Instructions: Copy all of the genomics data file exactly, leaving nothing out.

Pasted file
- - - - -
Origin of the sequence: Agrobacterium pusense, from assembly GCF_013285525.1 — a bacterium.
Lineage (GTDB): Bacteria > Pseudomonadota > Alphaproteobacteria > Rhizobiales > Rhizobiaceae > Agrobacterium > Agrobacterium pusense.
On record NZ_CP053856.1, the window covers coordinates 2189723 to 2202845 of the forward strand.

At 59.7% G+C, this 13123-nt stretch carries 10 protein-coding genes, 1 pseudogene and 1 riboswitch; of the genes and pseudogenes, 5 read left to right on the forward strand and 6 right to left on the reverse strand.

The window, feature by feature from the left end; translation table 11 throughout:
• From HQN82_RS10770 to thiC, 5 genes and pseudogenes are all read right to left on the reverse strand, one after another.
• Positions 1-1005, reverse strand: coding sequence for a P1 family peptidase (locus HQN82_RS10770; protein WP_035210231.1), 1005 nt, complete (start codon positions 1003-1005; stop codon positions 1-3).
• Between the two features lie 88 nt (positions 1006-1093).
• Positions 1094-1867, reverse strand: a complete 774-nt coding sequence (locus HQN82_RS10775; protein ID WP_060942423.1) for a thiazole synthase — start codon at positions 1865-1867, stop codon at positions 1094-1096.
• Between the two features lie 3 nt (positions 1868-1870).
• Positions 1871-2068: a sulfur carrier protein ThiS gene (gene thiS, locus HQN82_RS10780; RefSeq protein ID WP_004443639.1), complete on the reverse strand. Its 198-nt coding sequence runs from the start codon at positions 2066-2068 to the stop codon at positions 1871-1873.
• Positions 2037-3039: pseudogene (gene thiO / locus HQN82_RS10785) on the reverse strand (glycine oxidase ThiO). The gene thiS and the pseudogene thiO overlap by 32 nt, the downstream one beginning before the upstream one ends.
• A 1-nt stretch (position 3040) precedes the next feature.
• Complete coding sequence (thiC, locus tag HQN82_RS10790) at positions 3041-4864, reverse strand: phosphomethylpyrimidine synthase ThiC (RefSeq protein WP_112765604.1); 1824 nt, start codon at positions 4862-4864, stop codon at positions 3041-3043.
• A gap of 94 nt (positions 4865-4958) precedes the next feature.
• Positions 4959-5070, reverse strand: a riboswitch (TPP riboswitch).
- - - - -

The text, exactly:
Origin of the sequence: Agrobacterium pusense, from assembly GCF_013285525.1 — a bacterium.
Lineage (GTDB): Bacteria > Pseudomonadota > Alphaproteobacteria > Rhizobiales > Rhizobiaceae > Agrobacterium > Agrobacterium pusense.
On record NZ_CP053856.1, the window covers coordinates 2189723 to 2202845 of the forward strand.

At 59.7% G+C, this 13123-nt stretch carries 10 protein-coding genes, 1 pseudogene and 1 riboswitch; of the genes and pseudogenes, 5 read left to right on the forward strand and 6 right to left on the reverse strand.

The window, feature by feature from the left end; translation table 11 throughout:
• From HQN82_RS10770 to thiC, 5 genes and pseudogenes are all read right to left on the reverse strand, one after another.
• Positions 1-1005, reverse strand: coding sequence for a P1 family peptidase (locus HQN82_RS10770; protein WP_035210231.1), 1005 nt, complete (start codon positions 1003-1005; stop codon positions 1-3).
• Between the two features lie 88 nt (positions 1006-1093).
• Positions 1094-1867, reverse strand: a complete 774-nt coding sequence (locus HQN82_RS10775; protein ID WP_060942423.1) for a thiazole synthase — start codon at positions 1865-1867, stop codon at positions 1094-1096.
• Between the two features lie 3 nt (positions 1868-1870).
• Positions 1871-2068: a sulfur carrier protein ThiS gene (gene thiS, locus HQN82_RS10780; RefSeq protein ID WP_004443639.1), complete on the reverse strand. Its 198-nt coding sequence runs from the start codon at positions 2066-2068 to the stop codon at positions 1871-1873.
• Positions 2037-3039: pseudogene (gene thiO / locus HQN82_RS10785) on the reverse strand (glycine oxidase ThiO). The gene thiS and the pseudogene thiO overlap by 32 nt, the downstream one beginning before the upstream one ends.
• A 1-nt stretch (position 3040) precedes the next feature.
• Complete coding sequence (thiC, locus tag HQN82_RS10790) at positions 3041-4864, reverse strand: phosphomethylpyrimidine synthase ThiC (RefSeq protein WP_112765604.1); 1824 nt, start codon at positions 4862-4864, stop codon at positions 3041-3043.
• A gap of 94 nt (positions 4865-4958) precedes the next feature.
• Positions 4959-5070, reverse strand: a riboswitch (TPP riboswitch).